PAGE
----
brooded over the situation till I was well-nigh
insane. Then I made a resolve — a resolve
that might free the others, but would end in
my death. I would go down to the guerrillas
and give myself up. It was possible that my
case having been disposed of, Captain Kin-
gold and his adherents would be able to pro-
tect the girls, and. Buck and Ginger being of
no moment to the band, all might go in peace.
But there was an obstacle in the way that I
knew would not be easily overcome — the oppo-
sition of all my friends. It was hard for me
to go down to my death. How could I bring
myself to do so with all these beloved ones
endeavoring to prevent me ! There was one
way by which I might render them less averse
to the plan. By proclaiming the military mis-
sion which had taken me to Alabama I might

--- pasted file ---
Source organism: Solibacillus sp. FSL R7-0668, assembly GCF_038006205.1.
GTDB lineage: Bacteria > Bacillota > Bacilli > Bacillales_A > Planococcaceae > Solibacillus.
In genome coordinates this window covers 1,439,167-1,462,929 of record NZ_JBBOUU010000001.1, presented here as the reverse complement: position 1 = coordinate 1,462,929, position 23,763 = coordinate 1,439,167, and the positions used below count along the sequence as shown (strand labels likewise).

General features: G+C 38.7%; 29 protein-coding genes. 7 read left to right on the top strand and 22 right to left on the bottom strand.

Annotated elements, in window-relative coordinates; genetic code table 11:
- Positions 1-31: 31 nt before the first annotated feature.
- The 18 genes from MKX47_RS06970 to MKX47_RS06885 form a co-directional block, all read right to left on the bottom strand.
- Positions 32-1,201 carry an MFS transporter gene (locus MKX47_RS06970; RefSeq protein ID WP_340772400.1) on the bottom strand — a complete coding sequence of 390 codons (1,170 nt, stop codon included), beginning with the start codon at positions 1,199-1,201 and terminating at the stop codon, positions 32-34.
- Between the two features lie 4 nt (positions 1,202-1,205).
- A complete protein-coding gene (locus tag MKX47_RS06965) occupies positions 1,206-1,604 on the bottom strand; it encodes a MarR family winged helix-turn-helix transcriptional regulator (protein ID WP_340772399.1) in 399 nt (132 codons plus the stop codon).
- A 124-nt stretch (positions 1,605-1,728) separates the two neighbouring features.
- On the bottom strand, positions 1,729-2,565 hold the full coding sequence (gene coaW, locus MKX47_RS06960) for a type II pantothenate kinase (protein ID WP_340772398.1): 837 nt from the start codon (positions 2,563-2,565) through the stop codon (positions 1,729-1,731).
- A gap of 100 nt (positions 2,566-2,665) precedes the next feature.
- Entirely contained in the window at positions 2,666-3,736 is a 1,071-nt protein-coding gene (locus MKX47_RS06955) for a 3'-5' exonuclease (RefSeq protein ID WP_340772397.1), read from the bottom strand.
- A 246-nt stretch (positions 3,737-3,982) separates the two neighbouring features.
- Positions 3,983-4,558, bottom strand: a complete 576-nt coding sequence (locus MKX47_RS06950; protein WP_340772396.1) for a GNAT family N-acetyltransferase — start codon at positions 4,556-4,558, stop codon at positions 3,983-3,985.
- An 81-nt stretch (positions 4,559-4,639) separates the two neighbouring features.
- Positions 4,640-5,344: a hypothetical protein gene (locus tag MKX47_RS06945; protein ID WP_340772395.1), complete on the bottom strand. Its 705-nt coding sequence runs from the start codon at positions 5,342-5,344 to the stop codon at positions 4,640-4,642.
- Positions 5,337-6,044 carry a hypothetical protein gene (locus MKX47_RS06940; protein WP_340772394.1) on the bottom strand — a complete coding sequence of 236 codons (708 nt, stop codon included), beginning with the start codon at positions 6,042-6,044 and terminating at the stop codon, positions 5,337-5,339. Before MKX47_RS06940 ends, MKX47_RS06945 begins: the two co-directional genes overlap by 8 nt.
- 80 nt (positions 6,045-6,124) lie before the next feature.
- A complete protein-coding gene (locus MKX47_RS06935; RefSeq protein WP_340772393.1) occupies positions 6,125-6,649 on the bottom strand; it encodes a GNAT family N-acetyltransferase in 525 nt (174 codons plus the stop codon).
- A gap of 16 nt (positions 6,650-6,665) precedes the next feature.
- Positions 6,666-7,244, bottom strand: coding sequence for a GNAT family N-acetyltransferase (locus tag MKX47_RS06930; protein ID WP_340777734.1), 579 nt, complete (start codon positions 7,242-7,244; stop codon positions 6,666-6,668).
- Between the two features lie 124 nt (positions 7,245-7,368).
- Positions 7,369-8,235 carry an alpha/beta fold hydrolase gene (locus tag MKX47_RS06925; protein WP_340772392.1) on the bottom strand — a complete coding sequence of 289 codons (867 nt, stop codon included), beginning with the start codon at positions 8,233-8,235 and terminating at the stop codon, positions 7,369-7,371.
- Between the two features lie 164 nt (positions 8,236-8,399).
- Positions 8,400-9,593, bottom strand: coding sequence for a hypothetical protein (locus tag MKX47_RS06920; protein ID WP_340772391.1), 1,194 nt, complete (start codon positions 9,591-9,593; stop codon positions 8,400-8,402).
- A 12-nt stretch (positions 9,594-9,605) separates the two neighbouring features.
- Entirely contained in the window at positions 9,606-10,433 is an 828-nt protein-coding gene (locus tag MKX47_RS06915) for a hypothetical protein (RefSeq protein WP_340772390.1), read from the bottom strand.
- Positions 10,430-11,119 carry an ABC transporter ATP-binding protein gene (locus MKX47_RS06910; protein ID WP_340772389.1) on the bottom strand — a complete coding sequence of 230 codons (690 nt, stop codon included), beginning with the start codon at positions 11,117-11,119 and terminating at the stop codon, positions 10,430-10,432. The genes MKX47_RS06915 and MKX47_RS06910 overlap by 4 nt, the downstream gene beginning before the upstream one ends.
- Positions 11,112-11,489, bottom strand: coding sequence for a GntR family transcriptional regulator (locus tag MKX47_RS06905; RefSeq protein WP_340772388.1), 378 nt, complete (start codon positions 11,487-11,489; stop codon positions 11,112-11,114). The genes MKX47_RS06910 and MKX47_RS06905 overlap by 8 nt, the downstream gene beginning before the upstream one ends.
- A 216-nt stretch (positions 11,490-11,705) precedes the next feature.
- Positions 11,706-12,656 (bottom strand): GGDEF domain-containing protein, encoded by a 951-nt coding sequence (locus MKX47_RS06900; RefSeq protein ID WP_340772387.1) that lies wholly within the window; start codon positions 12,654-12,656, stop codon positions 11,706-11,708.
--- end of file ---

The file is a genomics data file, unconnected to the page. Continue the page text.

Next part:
render myself an object of hatred and con-
tempt. Despite the pain this confession would
cost me, I resolved to make it.
At the moment I took my resolution I looked
up at Helen, who was always my first ob-
ject of thought before any important move.
She was leanino- over the battlement looking-
A BUGLE-CALL 163
down upon the guerrillas. In her face was a
strength, an honesty such as I had never seen
before on that of any woman. My resolve
dwindled before that heroic countenance. I
could not turn her sublime faith in me to de-
However, my purpose to end the struggle
by my own surrender was unchanged. Rising,
I called out in a tone which at once attracted
attention and denoted that I had something of
' importance to say,